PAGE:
What Canadian Buyers Need To Know BEFORE Buying In Hawaii


Canadians LOVE Maui and we LOVE our Canadian clients! We have identified some specific considerations for Canadian buyers.


Title and Escrow

In Hawaii we use title companies and escrow officers to handle the transfer of the property, including the deed.  This is different from the process that you are used to in Canada.  The escrow officer, in addition to your Realtor, will communicate with you regarding issues of title, signatures, inspection time lines or other issues dealing with ownership and title.

This process can take 60 days or longer to complete if the purchase is being financed. Cash transactions can be completed in 30 days.


There are a variety of fees and taxes that are customary in the US that you may not be used to and are in addition to the purchase price.  These may include:

  • Escrow Fees
  • Title Insurance
  • Appraisal Fees
  • Attorney Fees
  • Inspections

Your Realtor should be able to give you a breakdown and estimate of all the fees that apply to you and your transaction.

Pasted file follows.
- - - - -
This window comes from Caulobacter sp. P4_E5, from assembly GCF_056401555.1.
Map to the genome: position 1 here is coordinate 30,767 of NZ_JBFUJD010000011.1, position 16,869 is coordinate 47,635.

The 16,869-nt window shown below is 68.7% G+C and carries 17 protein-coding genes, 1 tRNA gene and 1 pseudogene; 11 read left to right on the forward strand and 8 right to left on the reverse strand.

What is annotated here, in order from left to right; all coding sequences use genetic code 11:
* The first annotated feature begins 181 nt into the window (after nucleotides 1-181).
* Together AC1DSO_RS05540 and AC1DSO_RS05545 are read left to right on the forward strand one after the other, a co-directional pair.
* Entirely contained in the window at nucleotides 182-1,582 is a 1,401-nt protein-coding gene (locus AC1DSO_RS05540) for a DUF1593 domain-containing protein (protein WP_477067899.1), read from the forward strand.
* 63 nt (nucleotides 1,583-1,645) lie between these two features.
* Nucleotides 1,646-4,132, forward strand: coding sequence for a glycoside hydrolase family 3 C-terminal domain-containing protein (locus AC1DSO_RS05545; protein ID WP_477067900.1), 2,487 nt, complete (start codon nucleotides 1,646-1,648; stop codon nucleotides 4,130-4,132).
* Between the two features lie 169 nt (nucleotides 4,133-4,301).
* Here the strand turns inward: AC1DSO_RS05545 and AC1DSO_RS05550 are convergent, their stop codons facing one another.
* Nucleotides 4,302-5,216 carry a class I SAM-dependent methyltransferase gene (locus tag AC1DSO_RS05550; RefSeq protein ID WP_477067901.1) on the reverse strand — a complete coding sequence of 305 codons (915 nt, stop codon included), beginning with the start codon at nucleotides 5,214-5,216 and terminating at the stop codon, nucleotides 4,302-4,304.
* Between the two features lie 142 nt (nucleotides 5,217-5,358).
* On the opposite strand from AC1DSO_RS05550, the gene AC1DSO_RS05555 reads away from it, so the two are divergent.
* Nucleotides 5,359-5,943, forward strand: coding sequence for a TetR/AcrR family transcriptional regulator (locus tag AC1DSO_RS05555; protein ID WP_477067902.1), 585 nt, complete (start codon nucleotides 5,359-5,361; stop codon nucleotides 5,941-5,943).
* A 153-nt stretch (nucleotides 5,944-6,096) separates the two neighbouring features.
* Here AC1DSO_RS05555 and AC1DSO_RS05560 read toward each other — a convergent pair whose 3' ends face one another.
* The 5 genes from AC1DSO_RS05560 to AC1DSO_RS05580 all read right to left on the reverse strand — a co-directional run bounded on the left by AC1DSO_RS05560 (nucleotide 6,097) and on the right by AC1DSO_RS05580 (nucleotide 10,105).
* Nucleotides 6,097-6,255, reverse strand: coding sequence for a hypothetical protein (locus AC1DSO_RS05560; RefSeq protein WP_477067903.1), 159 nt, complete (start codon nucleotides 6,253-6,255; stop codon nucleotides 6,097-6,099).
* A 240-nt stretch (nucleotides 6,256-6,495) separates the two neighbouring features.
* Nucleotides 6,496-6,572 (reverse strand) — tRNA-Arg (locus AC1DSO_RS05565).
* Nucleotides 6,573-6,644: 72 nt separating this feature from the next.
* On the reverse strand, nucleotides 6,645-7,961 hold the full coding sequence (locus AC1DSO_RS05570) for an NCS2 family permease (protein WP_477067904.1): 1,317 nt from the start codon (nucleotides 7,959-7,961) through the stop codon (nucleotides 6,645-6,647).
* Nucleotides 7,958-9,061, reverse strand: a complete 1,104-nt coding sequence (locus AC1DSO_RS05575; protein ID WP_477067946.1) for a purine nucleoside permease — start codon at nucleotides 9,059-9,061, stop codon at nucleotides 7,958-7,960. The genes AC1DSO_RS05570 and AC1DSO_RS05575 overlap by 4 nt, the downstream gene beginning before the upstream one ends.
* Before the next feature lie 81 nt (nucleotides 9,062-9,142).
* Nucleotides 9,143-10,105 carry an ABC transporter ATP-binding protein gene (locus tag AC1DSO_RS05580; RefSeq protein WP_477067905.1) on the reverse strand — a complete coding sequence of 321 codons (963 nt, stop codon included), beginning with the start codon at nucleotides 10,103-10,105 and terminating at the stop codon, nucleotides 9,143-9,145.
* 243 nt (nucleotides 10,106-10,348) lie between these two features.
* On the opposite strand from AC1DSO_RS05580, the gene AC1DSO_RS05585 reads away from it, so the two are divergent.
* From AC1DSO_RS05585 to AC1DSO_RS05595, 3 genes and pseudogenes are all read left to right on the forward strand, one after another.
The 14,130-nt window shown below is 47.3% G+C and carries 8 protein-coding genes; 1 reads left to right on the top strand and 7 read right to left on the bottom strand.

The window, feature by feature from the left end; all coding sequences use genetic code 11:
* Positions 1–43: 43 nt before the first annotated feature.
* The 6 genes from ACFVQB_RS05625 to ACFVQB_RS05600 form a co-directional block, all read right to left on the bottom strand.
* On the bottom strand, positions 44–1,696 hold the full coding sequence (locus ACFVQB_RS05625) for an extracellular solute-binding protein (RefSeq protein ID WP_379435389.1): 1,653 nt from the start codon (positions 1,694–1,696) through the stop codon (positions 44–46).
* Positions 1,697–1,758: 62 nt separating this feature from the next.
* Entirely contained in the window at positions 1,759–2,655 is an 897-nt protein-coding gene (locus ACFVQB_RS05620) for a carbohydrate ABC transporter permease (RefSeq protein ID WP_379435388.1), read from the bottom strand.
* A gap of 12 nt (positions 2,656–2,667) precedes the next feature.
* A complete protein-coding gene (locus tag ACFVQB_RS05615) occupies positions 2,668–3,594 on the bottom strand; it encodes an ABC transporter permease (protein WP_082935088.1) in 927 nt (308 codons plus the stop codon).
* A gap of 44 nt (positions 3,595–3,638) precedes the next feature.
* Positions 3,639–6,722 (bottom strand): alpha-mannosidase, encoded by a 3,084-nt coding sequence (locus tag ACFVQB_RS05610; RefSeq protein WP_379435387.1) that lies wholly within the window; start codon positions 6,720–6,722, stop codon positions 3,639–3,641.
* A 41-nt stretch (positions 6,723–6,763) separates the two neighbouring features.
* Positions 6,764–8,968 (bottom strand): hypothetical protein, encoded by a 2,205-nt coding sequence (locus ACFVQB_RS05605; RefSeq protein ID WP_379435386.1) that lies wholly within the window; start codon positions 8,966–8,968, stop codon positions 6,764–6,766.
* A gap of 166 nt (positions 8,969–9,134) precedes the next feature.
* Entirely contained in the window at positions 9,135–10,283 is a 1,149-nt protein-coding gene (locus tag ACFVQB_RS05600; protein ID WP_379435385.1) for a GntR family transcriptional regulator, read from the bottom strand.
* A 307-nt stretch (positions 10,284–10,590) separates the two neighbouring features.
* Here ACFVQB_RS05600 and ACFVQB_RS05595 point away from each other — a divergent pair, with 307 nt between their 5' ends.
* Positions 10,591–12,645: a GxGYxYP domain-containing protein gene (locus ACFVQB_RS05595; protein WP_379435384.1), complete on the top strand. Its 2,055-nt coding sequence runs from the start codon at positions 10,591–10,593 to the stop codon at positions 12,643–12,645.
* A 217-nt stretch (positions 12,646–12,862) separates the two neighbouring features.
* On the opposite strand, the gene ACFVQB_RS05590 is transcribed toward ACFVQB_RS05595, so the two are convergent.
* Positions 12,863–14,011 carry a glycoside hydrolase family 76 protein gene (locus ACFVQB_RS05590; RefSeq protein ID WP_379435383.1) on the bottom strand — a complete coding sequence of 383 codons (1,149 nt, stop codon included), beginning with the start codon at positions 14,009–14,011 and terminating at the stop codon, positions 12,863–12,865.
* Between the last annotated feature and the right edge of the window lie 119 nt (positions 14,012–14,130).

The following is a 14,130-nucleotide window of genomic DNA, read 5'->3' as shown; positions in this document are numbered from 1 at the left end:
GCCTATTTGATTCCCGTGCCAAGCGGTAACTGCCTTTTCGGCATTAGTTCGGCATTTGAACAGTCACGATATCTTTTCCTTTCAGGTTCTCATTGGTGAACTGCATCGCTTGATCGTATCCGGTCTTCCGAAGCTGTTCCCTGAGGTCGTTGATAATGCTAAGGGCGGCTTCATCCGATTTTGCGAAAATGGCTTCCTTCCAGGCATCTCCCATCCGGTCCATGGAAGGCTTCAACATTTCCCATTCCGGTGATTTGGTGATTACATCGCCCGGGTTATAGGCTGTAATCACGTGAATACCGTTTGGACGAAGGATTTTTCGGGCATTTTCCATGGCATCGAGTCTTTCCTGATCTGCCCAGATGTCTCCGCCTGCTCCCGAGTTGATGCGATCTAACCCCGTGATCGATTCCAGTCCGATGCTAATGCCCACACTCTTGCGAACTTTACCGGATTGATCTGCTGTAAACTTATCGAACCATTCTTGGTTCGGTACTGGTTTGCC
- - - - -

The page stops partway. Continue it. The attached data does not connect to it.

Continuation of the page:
• Mortgage Rules are different in the US, where you can finance up to 30 years or
  • Lenders must be licensed in Hawaii, so you can’t use a Canadian lender to finance a Hawaii However, you can get a loan such as a second mortgage on your home in Canada and use the money from that loan to make a cash purchase in Hawaii.
  • Do you have established good US credit? If so, that could make the lending process go more smoothly.
  • Canadians typically need at least 30% down to get a loan (35% on condo-tels such as Aina Nalu or Kaanapali Shores).
  • Canadians also typically pay ½ to ¾% higher loan rate than standard domestic buyers.
  • Before making an offer on a property, it’s important to get prequalified by a Hawaii lender and gather the financial documents that will be required for the loan application, including pay stubs, tax returns, proof of available cash for down payment, etc.

Tax Issues